The United States Justice Department has started to probe a series of stock transactions made by lawmakers ahead of the sharp market downturn that stemmed from the spread of coronavirus, according to two people familiar with the matter.
The inquiry, which is still in its early stages and being done in coordination with the Securities and Exchange Commission, has so far included outreach from the FBI to at least one lawmaker, Senator Richard Burr, seeking information about the trades, according to one of the sources.
What’s this about? Public scrutiny of the lawmakers’ market activity has centered on whether members of Congress sought to profit from the information they obtained in non-public briefings about the virus epidemic.
Burr, the North Carolina Republican who heads the Senate Intelligence Committee, has previously said that he relied only on public news reports as he decided to sell between $628,000 and $1.7 million in stocks on February 13. Earlier this month, he asked the Senate Ethics Committee to review the trades given “the assumption many could make in hindsight,” he said at the time.
What does the law say? Congress passed the Stock Act in 2012, which made it illegal for lawmakers to use inside information for financial benefit.
Under insider trading laws, prosecutors would need to prove the lawmakers traded based on material non-public information they received in violation of a duty to keep it confidential.
Is there any evidence of wrongdoing? There’s no indication that any of the sales, including Burr’s, broke any laws or ran afoul of Senate rules. But the sales have come under fire after senators received closed-door briefings about the virus over the past several weeks — before the market began trending downward. It is routine for the FBI and SEC to review stock trades when there is public question about their propriety.
In a statement Sunday to CNN, Alice Fisher, a lawyer for Burr, said that the senator “welcomes a thorough review of the facts in this matter, which will establish that his actions were appropriate.”
Burr’s committee has received periodic briefings on coronavirus as the outbreak has spread, but the committee did not receive briefings on the virus the week of Burr’s stock sales, another source familiar with the matter told CNN earlier this month.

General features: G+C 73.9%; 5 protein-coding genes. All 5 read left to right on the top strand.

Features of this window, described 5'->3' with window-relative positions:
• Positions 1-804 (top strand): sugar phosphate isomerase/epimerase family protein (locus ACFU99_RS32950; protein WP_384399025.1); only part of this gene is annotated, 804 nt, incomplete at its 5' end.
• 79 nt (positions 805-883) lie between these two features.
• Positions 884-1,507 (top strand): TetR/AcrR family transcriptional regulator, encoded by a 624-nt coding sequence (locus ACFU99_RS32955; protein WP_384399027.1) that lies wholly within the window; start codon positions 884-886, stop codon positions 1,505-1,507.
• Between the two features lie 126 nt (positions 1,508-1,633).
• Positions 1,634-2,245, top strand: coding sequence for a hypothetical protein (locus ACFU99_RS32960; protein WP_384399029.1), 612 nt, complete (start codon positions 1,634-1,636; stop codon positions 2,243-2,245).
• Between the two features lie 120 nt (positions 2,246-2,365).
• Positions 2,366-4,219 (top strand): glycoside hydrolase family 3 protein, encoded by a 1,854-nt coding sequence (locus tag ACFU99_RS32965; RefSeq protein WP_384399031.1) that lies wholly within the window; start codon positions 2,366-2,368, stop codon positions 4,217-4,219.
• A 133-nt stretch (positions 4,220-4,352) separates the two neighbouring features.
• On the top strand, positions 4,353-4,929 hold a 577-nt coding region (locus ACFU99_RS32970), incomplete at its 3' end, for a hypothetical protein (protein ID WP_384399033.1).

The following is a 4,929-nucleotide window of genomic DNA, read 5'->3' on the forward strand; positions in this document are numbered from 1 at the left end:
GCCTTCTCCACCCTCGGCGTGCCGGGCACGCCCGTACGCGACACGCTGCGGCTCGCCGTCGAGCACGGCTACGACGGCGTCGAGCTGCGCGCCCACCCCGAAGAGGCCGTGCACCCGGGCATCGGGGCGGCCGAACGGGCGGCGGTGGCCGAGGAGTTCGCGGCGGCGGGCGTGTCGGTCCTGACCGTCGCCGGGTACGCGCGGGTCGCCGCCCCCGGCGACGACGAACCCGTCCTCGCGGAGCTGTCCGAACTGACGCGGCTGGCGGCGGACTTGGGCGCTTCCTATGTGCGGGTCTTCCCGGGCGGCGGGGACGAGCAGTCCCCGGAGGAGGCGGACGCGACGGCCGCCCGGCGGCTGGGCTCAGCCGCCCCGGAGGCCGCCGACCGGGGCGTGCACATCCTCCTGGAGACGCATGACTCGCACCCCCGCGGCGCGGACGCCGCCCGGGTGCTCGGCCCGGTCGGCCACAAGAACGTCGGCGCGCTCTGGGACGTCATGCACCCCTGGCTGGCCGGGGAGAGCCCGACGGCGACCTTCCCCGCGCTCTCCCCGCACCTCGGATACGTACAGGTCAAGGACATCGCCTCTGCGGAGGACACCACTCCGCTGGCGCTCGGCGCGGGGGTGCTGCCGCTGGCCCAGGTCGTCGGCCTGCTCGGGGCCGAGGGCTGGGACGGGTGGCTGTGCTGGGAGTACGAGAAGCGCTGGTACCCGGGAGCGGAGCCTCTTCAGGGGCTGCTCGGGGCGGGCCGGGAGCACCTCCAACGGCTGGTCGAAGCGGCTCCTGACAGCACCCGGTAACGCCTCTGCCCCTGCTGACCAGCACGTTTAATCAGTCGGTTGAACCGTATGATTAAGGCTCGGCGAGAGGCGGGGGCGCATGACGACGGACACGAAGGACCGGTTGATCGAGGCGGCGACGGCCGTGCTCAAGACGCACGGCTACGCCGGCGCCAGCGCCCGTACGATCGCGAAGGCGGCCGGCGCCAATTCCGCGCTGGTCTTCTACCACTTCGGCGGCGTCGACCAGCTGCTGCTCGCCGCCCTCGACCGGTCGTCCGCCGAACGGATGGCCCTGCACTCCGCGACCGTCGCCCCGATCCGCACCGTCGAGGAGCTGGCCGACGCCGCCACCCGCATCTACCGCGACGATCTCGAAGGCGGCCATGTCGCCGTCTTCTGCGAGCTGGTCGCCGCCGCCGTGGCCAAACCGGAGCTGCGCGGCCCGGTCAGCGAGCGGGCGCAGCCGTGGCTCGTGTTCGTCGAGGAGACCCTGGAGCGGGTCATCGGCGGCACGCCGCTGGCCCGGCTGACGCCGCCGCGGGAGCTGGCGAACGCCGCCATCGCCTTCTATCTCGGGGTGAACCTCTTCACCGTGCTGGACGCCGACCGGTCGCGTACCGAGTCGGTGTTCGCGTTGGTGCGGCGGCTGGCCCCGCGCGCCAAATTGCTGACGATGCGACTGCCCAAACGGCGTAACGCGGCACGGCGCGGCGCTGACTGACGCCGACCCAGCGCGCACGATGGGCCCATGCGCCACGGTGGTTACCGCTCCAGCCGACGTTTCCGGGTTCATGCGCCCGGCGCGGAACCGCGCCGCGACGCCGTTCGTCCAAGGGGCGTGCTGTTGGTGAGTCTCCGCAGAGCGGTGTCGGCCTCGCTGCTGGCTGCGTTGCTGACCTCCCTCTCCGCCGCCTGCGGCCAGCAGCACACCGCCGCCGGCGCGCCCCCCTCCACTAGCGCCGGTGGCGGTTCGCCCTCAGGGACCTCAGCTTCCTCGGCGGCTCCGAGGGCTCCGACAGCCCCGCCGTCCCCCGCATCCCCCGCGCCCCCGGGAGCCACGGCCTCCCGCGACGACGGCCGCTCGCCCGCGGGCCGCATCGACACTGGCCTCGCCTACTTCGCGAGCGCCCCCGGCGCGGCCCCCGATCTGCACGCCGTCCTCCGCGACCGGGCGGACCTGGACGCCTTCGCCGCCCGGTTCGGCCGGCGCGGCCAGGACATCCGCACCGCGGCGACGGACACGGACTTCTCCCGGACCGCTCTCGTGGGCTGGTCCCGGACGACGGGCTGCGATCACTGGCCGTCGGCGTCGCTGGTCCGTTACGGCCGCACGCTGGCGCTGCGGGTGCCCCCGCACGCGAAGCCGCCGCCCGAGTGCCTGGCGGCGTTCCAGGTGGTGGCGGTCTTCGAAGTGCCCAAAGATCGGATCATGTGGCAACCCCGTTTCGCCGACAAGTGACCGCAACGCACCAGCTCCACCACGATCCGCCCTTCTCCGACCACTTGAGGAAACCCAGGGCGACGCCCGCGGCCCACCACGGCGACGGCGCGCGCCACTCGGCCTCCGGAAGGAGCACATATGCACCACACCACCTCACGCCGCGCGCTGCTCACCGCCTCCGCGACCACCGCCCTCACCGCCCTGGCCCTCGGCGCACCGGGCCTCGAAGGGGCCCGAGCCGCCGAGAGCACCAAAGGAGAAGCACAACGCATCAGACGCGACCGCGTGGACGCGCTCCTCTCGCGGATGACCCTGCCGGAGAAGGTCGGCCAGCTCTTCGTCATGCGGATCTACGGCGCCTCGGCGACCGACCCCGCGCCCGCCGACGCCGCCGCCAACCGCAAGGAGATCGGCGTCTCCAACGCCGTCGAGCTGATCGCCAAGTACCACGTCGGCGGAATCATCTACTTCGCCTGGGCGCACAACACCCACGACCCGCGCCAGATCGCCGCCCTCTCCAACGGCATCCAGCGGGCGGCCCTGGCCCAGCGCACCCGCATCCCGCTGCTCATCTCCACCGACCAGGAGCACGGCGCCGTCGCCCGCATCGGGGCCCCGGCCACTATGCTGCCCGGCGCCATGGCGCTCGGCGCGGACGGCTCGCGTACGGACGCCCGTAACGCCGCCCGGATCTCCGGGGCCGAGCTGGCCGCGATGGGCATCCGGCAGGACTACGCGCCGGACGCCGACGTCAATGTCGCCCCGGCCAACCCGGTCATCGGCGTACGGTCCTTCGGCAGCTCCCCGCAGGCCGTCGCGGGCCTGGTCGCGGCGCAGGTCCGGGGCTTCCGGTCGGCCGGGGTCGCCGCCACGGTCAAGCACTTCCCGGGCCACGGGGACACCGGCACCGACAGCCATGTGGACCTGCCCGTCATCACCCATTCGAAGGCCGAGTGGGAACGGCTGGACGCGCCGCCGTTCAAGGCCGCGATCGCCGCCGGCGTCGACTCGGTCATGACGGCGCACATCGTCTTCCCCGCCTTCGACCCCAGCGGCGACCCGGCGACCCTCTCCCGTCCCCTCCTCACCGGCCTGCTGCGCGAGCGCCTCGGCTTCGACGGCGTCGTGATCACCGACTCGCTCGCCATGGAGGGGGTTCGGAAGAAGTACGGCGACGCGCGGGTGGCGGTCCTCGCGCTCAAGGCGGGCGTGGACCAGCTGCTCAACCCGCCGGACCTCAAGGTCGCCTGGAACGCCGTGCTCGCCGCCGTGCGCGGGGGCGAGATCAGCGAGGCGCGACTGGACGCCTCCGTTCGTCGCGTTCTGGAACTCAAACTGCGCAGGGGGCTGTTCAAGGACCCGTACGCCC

Burr’s sales represent a sizable share of his portfolio of stocks, according to his latest Senate financial disclosure documents filed in May 2019, although exact numbers aren’t possible because lawmakers only report trades as a range of dollar values.
Is anyone else involved? Several other senators from both parties also sold and bought stock ahead of the market downturn that resulted from the coronavirus pandemic, although it’s not clear who else the Justice Department is looking at and no other senator said they have been contacted by law enforcement. Burr is the only lawmaker to have asked for an Ethics Committee review.
GOP Sen. Kelly Loeffler of Georgia and her husband sold 27 stocks valued between $1.275 million and $3.1 million from January 24 through February 14, according to Senate records.
They also purchased three stocks at a value of $450,000 to $1 million, including shares in Citrix, a software company that’s gained approximately 15% in value since Loeffler and her husband bought the stock last month.
Loeffler denied having any knowledge of the stock sales, saying she uses a third-party financial adviser and did not learn of the trades until later. Loeffler’s husband, Jeffrey Sprecher, is chairman of the New York Stock Exchange.
A Loeffler spokesperson confirmed Loeffler has not been contacted by the FBI and said the senator “has acted in accordance with the letter and the spirit of the law.”
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